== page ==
Graham Gooch took a century off the Australians on his comeback to the Test scene in 1985. Gooch’s 196 in the sixth and final Test at The Oval in 424 minutes off 310 balls and containing 27 fours is his highest against the great Ashes rivals. A couple of years later, Gooch chose to stay with his family at home instead of touring Australia with Mike Getting’s successful side in 1986-87.
He was only to make a comeback to the England side for the World Cup in 1987 and the subsequent series in Pakistan, which earned notoriety for the infamous row between Gatting and umpire Shakoor Rana. After the Ashes he had been wrested back by Allan Border’s Australians in 1989, which resulted in the sacking of David Gower as England’s captain.
Therefore, Graham Gooch was made his successor on a full-time basis. It was the start of a four-year tenure that brought Gooch a record 3,852 runs in 34 Test a record for an England captain. There were several highlights during his captaincy days. One of his notably his batting improved tremendously. He enjoyed a magnificent year in 1990 against New Zealand and India.
Graham Gooch scoring a remarkable 1,058 runs in 11 innings of the summers six tests. The Indians were mercilessly butchered by Gooch’s blazing bat in an unforgettable first Test at Lord’s. Gooch dominated a match overflowing with records.
His 333, in 627 minutes off 485 balls with 43 fours and 3 sixes, is the third-highest score for England after Len Hutton’s 364 (against Australia at the Oval in 1938) and Wally Hammond’s 336 not out (against New Zealand at Auckland in 1932-33). This was highest by any Test captain and the highest score in any match at the Lord’s.
By scoring 123 in the second innings in 148 minutes off 113 deliveries with 13 fours and 4 sixes, Gooch became the first to score a triple hundred and a hundred in any first-class match and set a record Test aggregate of 456 runs. He added another century (116) to his impressive list in the first innings of the next Test at Old Trafford and his aggregate of 752 is a record for a three-match rubber.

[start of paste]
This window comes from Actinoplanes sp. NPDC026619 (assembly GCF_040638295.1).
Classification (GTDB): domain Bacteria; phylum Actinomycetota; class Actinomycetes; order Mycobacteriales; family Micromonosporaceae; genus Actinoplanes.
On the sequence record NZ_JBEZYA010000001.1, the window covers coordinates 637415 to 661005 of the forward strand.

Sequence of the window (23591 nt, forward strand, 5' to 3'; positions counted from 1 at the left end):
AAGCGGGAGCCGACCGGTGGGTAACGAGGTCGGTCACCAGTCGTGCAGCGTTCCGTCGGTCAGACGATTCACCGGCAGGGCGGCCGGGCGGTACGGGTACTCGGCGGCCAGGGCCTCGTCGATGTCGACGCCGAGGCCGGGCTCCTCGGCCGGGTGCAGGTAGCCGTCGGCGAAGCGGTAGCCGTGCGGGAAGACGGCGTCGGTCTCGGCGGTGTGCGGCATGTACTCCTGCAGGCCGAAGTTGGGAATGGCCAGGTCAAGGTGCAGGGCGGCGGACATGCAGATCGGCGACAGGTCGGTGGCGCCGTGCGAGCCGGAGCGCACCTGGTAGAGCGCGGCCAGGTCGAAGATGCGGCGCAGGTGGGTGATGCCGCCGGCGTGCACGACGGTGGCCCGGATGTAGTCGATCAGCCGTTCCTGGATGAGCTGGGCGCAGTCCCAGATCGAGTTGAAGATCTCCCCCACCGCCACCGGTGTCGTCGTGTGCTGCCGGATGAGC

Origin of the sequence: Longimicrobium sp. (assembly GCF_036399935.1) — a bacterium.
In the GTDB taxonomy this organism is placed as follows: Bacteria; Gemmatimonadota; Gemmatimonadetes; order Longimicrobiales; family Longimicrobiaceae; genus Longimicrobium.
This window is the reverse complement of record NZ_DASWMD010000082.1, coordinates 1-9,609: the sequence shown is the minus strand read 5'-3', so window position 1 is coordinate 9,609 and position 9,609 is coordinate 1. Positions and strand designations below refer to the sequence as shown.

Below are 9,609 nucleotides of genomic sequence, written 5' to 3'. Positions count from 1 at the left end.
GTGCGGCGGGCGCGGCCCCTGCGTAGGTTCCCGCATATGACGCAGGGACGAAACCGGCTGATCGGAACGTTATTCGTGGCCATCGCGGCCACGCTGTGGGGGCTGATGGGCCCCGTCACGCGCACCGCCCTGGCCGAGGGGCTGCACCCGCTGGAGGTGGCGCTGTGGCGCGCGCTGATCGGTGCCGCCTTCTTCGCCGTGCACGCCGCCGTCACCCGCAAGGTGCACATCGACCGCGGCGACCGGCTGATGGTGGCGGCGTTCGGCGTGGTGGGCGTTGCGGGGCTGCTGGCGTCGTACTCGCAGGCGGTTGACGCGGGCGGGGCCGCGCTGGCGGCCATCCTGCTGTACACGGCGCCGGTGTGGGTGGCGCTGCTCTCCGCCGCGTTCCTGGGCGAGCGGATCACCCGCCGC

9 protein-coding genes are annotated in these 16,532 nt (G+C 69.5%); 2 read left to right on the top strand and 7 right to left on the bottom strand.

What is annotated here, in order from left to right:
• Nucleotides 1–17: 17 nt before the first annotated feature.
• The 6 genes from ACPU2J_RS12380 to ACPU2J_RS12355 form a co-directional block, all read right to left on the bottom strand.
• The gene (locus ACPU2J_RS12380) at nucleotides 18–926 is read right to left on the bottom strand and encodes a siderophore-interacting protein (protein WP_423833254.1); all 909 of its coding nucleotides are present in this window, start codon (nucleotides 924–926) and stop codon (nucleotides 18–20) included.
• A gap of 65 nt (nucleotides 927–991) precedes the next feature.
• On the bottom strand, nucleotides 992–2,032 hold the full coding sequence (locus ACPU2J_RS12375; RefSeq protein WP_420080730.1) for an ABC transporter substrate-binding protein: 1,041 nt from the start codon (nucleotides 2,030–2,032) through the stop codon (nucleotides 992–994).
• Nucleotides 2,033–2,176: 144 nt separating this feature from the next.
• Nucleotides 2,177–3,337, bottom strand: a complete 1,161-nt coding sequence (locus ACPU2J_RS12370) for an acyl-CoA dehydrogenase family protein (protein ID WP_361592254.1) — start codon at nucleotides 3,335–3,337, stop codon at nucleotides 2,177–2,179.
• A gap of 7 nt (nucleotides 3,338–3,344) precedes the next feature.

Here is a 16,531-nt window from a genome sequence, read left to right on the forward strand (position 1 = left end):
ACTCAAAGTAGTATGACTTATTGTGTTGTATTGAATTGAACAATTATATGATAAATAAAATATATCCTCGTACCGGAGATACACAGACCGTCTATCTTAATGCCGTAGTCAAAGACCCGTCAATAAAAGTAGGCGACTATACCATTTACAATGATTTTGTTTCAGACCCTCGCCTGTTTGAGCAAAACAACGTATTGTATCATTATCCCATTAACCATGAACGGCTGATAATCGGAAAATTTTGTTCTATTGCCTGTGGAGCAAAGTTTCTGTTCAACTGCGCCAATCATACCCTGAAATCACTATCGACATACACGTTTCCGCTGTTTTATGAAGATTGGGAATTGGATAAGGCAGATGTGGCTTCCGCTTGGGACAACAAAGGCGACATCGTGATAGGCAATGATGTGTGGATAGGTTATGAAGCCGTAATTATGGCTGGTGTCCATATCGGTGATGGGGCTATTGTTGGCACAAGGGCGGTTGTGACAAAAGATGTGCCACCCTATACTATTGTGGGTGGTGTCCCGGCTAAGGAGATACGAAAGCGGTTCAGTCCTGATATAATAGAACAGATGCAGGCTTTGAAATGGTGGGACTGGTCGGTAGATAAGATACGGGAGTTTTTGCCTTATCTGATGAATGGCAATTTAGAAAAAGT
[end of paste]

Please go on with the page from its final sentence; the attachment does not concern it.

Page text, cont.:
In the opening Test of the 1991 home series against the West Indies at Headingley, Gooch played, perhaps, the finest and most valuable innings of his Test career. In extremely alien conditions, it was very cold on that occasion, strongly favoring seam and swing bowling, the England skipper, in 449 minutes of intense concentration, gave a monumental exhibition of stamina in joining Ken Barrington, lan Botham and Geoff Boycott with hundreds on each of England’s six regular Test grounds.
Graham Gooch faced 331 balls while carrying out his bat for a superlative 154. His highest score against the West Indies with is share being 61.11% out of a total of 252 in the second innings another England record. A year later, Gooch scored his only hundred Pakistan in a Test match, 135 at Headingley in 414 minutes as England recorded their last win against that country.
For 301 balls he defied the pace and cut of Wasim Akram and Waqar Younis and the wiles and guiles of little leg-spinner Mushtaq Ahmed. But when England failed in their attempt to reclaim the Ashes after the fourth Test at Headingley in 1993, Gooch decided to relinquish the captaincy of England after a spell which saw 10 wins and 12 defeats in favor of the incumbent Mike Atherton.